During the 17th Century when religious outcasts (many of which were tired and poor) were seeking asylum from persecution, there were few, if any, such places in the world as Emma Lazarus describes. However, a young convert to Quakerism, William Penn did envision such a place, and planned to make it happen in America.

Penn was the well-educated son of wealthy Admiral Sir William Penn. Though he came from a well-to-do family, Penn was attracted to the teachings of the radical preacher, George Fox. Against his father’s wishes, Penn joined with the Society of Friends (Quakers) and became one of the faith’s most ardent defenders. During his career, he was arrested and imprisoned several times for his religion, but he never relaxed his faithfulness to it. Quakers believed that the Holy Spirit or “Inner Light” was capable of inspiring everyone (even women). They had no paid clergy and no official creed. These beliefs plus the fact that most of the Quakers were of the bottom wrung of the social ladder and chose not to tip their hats to the social elite, made the Quakers extremely unpopular in England.

Although he was not the typical Quaker, William Penn’s personal experience with religious persecution, his sense of right and wrong and his religious faith prompted him to provide a safe haven for his fellows. Using his own great personal wealth and calling in on a debt owed by King Charles II to Penn’s father, Penn was able to secure a land grant in North America which was named Pennsylvania. Penn founded and designed the city of Philadelphia (city of Brotherly Love). He created a government with more than the usual democracy, hoping to limit the “power of doing mischief, that the power of one man may not hinder the good of the whole company.” He, like Roger Williams before him, treated the Indians fairly and wished to live with them as neighbors and friends. And again, like Roger Williams, he enlarged on the image of America as a freedom-loving place and provided much of the philosophy that would later be borrowed by the architects of the Constitution of the United States. Before his death, Penn wrote his “Essay Towards the Present and Future Peace of Europe”, in which he outlined a plan for a league of nations based on international justice.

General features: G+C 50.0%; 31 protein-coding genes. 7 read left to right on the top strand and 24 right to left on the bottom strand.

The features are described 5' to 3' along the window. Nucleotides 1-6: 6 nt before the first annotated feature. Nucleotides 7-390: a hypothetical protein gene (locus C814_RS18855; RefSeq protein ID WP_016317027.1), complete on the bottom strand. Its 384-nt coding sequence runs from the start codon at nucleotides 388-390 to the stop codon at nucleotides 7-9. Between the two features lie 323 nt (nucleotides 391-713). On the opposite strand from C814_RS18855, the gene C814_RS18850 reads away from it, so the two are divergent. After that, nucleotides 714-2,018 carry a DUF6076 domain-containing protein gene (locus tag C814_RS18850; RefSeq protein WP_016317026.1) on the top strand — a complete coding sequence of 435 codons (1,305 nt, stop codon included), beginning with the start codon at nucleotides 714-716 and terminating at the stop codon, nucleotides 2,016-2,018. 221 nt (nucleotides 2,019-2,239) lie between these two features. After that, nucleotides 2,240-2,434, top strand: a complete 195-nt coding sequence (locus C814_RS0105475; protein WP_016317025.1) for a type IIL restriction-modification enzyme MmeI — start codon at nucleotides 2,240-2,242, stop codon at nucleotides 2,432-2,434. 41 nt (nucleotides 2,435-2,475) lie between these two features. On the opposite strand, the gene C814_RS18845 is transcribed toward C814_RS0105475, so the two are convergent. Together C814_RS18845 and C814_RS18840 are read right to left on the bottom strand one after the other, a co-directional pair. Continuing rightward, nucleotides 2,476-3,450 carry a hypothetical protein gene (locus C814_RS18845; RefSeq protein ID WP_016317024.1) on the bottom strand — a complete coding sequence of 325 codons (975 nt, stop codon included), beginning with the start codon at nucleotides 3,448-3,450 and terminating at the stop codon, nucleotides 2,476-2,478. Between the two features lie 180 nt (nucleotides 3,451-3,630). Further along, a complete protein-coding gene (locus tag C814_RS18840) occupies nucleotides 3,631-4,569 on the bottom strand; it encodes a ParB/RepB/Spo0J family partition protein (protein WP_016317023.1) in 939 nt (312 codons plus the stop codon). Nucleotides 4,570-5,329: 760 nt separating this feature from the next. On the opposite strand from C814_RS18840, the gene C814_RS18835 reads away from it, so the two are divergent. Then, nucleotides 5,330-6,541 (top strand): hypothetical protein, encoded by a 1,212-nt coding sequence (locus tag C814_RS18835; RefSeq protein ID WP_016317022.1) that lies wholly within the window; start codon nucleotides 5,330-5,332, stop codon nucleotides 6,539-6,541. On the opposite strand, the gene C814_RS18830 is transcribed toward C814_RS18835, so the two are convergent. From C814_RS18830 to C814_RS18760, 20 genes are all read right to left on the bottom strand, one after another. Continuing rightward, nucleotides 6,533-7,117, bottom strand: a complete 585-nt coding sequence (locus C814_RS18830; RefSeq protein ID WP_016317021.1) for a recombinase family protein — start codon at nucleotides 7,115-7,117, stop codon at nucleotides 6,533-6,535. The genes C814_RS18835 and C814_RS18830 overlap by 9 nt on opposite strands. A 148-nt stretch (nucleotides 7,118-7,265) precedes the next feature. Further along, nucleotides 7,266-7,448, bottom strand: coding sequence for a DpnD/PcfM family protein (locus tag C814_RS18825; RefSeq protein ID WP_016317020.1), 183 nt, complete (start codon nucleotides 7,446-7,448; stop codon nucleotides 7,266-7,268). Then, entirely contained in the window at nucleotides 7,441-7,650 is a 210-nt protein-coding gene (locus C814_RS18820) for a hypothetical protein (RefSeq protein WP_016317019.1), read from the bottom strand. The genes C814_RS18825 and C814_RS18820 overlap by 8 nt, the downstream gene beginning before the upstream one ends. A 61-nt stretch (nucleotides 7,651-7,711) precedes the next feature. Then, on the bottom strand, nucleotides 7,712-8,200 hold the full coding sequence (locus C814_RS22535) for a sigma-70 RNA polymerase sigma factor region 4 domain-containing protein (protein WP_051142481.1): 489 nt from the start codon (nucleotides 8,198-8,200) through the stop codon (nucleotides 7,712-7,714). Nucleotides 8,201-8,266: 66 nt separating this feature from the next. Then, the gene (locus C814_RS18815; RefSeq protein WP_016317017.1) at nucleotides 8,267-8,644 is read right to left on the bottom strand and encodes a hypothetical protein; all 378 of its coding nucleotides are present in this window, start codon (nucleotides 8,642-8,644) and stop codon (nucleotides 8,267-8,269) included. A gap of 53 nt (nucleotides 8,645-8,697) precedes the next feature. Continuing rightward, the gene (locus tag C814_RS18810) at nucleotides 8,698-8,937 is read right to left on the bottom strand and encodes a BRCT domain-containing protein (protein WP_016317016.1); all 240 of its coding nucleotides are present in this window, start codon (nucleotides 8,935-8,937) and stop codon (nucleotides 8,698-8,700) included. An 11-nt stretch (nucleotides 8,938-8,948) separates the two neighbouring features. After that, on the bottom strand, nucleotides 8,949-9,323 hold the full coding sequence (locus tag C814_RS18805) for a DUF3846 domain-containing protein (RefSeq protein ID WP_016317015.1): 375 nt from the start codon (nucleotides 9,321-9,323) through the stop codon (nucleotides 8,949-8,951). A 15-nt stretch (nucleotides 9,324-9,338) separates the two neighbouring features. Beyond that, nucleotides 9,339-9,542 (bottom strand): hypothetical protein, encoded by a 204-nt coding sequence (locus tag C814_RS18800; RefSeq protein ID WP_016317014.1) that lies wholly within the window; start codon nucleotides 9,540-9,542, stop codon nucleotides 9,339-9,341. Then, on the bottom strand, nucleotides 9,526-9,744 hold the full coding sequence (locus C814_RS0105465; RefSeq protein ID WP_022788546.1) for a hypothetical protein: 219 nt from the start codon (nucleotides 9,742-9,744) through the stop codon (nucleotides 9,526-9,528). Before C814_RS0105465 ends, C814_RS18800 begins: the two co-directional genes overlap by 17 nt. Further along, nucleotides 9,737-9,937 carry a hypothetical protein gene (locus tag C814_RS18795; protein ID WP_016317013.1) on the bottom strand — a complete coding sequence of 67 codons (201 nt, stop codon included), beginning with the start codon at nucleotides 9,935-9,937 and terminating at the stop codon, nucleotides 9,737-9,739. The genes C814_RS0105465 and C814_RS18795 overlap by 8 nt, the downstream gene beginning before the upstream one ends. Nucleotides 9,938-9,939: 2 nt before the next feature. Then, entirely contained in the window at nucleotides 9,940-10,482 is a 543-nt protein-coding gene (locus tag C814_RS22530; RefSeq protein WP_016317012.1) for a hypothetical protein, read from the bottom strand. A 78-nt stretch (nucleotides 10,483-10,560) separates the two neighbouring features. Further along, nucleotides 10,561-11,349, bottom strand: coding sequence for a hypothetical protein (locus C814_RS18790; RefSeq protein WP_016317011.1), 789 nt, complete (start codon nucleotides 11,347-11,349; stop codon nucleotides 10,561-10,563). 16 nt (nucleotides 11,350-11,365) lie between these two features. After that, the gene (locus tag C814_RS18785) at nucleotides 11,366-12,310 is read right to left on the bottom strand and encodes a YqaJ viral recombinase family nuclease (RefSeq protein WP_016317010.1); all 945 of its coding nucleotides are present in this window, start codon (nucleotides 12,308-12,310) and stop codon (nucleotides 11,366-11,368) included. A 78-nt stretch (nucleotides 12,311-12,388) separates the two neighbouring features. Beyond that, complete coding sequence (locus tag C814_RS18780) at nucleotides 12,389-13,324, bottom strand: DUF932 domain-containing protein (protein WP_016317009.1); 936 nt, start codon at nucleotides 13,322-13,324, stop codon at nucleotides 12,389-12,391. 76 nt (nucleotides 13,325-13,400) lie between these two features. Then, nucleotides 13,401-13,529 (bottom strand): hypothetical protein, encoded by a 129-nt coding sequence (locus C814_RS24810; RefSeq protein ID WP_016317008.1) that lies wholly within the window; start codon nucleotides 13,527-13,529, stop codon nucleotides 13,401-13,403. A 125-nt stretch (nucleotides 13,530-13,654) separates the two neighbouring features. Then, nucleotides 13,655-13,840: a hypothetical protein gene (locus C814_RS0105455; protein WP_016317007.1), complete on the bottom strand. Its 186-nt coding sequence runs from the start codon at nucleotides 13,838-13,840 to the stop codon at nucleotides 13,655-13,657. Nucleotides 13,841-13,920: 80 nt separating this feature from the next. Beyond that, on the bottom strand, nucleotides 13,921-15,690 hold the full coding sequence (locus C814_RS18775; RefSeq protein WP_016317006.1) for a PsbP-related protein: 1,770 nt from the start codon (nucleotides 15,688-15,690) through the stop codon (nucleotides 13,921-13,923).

Though William Penn spent limited time in his colony and he died a virtual pauper in England, he left a great legacy and a great vision for the future. Not only did Quakers from England, Germany, The Netherlands, and Wales flock to Pennsylvania, but Presbyterians, Baptists, Anglicans, Lutherans, and Catholics were attracted to Pennsylvania’s religious toleration as well. And though Penn’s “peaceable kingdom” eventually suffered from the absence of his leadership, during his time, he lifted his “lamp beside the golden door.”

George Whitefield

There are some today that reject the notion that religion is, or should be, an important element of the American experience. They may even deny the importance of religion in the founding of our nation. Of course the fact is that religion was paramount, not only as a motivator to colonize America, as in seeking religious freedom, but as an empowering agent, convincing our ancestor's that they were compelled to create this nation by Divine inspiration. Thus I offer my fourth instalment of Profiles of leadership in America:

George Whitefield
December 16, 1714 - September 30, 1770.

The American Revolutionary War was fueled by various differences of opinion between England and its American Colonies. For example, taxation without representation is accepted as a major contributor to the harsh feelings held by England’s American colonists. However, religion may be as big a contributor to the war as any thing else, and traveling preacher George Whitefield may have unwittingly helped to prepare the way.